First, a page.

I had an idea and a gut feeling. Social media data was going to be increasingly valuable. Yet, no matter how many social media monitoring tools entered the market to pull this growing mountain of data, it would never be of substantial value to businesses without human analysis, which is expensive.
I just had amicably parted ways with Ascentium, the company that had bought my web analytics consultancy, ZeroDash1, the year before. I was ready for another venture.
I met with Ed Kim in July, 2009 at the prodding of my wife, who happened to be friends with his mother. Ed didn’t have any experience in marketing, much less social media. He seemed a bit unsure of himself at times, but I knew right away he could be instrumental in getting the Lift9 business plan off the ground.
He was naturally analytical and I could sense his hunger for a new challenge. Even more importantly, I knew he would appreciate the opportunity and be extremely honest and loyal. I hadn’t perfected my plans yet and needed someone who would trust my direction from the start.
Two weeks later, we flew to Ho Chi Minh, Vietnam — him, with a one-way ticket. His world was about to be rocked. The plan was for him to start a social media research center in Ho Chi Minh, a place he had never even thought of visiting until I met him.
The truth is I had a lot of support infrastructure for him. My brother, nephew and a good family friend had gone to Vietnam two years earlier to set up a web-based real estate information company. They had a facility we could use, and offered to let us leverage their two years of experience of running a company in Vietnam. Their support ended up being truly invaluable.
Ed built a tremendous team. His work ethic exceeded all my expectations, and he gained his own social media knowledge very quickly. More importantly, he and I shared a common vision about the work culture we wanted to build in the research center. We both wanted to create an environment that would be fun, interesting and nurturing within the context of the Vietnamese culture.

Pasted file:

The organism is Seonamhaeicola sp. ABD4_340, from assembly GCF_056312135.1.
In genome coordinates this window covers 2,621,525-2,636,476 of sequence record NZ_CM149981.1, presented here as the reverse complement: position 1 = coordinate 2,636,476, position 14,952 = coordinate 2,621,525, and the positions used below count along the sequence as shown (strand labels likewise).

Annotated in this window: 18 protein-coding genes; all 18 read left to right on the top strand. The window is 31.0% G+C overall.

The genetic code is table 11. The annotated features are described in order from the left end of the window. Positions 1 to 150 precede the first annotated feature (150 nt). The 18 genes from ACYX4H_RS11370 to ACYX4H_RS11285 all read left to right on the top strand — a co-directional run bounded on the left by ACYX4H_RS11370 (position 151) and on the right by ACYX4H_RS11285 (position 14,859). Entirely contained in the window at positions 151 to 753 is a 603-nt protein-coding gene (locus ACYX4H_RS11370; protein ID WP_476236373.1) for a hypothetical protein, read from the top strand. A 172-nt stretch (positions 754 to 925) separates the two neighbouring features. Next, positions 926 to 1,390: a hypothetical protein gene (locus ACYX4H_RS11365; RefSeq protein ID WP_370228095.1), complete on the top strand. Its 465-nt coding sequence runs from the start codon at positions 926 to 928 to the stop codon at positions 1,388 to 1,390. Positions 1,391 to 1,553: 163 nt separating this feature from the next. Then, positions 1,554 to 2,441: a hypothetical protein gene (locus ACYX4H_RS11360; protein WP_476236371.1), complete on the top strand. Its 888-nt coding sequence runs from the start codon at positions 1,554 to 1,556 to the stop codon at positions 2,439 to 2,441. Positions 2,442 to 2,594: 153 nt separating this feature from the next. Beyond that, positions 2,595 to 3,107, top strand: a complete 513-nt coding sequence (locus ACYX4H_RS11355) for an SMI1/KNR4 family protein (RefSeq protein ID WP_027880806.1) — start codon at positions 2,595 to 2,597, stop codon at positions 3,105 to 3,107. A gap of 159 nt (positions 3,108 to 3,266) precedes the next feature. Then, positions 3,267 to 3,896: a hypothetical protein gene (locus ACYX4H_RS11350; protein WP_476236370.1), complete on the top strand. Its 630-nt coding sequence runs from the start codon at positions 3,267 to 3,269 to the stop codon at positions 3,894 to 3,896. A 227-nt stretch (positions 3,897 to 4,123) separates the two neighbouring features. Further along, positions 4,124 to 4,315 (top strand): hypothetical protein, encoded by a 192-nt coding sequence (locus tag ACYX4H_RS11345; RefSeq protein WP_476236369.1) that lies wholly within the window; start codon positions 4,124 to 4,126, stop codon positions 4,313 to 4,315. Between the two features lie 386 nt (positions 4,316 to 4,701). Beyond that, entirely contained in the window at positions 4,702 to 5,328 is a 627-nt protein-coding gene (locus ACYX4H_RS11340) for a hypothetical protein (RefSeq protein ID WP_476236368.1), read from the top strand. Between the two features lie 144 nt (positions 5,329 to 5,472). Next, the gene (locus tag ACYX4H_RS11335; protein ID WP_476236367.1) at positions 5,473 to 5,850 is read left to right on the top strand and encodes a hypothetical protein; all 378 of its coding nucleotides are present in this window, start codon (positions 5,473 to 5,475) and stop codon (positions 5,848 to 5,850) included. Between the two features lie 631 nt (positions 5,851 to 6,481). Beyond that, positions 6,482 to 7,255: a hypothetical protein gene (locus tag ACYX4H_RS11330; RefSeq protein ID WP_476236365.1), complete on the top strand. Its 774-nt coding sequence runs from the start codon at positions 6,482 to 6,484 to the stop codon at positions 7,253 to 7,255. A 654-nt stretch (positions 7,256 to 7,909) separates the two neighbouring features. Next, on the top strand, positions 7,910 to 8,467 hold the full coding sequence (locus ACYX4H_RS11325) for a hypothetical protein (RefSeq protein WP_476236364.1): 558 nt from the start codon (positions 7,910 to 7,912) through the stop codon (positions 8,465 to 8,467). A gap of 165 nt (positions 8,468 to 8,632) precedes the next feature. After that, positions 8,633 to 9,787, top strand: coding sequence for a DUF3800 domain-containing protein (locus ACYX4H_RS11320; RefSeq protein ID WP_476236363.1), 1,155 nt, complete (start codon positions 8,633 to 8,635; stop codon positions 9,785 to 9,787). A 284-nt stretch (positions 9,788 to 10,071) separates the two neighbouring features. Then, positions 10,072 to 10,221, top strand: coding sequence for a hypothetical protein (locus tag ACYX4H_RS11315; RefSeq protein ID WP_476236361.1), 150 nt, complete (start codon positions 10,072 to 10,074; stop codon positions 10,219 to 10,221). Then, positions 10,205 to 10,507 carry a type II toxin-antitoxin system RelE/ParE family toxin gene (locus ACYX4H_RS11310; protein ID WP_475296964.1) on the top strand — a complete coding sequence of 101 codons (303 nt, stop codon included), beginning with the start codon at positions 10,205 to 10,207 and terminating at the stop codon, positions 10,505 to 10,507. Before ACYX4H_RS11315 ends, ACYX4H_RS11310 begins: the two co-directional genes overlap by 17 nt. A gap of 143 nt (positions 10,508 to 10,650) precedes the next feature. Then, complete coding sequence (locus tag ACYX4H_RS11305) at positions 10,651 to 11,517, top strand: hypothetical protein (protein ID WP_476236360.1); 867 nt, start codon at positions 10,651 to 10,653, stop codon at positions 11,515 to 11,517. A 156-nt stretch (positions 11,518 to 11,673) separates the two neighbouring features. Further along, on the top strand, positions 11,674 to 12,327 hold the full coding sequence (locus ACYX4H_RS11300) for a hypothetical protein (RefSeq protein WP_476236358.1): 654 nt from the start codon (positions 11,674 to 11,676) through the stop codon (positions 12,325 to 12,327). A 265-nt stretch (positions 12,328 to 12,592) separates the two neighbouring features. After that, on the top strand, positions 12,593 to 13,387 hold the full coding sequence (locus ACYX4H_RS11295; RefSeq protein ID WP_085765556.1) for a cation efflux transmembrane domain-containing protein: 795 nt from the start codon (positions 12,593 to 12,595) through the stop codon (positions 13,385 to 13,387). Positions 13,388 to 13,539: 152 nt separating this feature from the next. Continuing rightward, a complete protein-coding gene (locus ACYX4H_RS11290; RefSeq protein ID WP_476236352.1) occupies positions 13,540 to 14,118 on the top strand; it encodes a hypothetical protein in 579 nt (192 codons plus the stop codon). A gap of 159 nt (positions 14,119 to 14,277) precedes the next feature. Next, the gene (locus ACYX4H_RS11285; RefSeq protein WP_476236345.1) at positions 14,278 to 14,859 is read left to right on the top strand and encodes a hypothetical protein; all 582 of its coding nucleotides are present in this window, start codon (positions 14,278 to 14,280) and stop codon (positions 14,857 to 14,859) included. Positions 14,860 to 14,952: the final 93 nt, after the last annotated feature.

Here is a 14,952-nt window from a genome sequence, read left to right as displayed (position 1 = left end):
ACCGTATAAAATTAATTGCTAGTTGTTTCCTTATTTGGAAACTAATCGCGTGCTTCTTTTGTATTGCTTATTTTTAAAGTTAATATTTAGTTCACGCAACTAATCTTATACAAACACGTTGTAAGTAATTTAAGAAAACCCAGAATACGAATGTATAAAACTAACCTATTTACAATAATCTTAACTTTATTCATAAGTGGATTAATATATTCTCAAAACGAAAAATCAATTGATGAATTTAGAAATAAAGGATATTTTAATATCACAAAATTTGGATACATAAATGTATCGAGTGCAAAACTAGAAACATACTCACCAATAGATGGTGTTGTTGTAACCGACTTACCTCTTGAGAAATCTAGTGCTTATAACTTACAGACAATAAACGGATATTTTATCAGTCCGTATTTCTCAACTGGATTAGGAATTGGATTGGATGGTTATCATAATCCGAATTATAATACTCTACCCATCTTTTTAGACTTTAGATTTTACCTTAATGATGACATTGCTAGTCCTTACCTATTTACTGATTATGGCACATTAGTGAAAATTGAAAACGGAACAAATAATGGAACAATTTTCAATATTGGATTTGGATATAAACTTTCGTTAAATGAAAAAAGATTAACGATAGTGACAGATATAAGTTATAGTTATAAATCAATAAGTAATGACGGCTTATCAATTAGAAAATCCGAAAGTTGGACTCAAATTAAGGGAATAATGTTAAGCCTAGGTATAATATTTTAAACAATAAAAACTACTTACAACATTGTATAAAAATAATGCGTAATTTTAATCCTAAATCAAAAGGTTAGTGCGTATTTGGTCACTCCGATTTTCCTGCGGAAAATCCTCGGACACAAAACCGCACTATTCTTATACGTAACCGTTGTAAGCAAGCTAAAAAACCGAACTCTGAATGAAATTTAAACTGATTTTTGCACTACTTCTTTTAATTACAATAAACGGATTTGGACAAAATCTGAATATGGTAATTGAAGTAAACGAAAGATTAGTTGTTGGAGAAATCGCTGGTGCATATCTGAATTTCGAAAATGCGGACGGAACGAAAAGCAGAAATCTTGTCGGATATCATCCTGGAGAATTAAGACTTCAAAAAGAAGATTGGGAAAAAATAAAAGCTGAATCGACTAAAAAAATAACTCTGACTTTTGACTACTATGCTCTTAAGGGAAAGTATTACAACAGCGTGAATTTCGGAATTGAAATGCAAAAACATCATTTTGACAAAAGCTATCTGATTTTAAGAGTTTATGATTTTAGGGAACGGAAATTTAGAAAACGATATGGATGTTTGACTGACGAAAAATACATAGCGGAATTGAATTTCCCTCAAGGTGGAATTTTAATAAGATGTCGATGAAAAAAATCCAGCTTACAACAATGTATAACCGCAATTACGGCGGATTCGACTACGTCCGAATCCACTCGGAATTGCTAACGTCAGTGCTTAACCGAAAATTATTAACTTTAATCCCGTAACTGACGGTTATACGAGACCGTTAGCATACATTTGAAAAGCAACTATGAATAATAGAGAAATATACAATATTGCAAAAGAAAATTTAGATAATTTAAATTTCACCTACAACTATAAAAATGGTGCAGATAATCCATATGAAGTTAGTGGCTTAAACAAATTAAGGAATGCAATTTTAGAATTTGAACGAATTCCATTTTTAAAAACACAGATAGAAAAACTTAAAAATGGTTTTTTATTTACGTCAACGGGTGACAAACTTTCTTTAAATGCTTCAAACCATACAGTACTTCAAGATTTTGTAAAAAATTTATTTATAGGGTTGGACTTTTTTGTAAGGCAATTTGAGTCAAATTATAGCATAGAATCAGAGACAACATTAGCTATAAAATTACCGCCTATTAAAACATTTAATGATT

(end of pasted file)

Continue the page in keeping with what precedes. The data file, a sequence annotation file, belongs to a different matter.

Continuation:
Meanwhile, I was heavily recruiting a local social media expert, Warren Sukernek, who was with Radian6 and under challenged. I needed an expert who was delivery focused, someone who could execute on the vision.
After several meetings, Warren, a relatively risk-averse individual, took a leap of faith and joined our startup venture in October. Warren has been my right-hand man ever since. He fills my void with his pragmatism. Yet, he grasps concepts quickly and is able to implement ideas into tangible outputs. Although our personalities are different, we were very much aligned on the corporate culture that we wanted to build. Once he started interacting with the Vietnam research team, he put his heart and soul into ensuring their success.
We were an unlikely group to come together to start Lift9. Our backgrounds didn’t obviously align at first glance, but our ethos and desire to build something that reflected our principles did match up. As I’ve blogged many times, it’s the Who first, then the What ? (Good to Great, by Jim Collins).
Entrepreneurs many times hire people like themselves or someone with just a great resume. At a startup stage both those strategies may backfire. If everyone is of the same personality or perspective, you collectively will have big blind spots. Someone with a perfect resume may not be prepared for a startup environment and become disruptive.
I was fortunate to have picked the right team and empowered them to grow, even fail at times, but to ultimately be successful.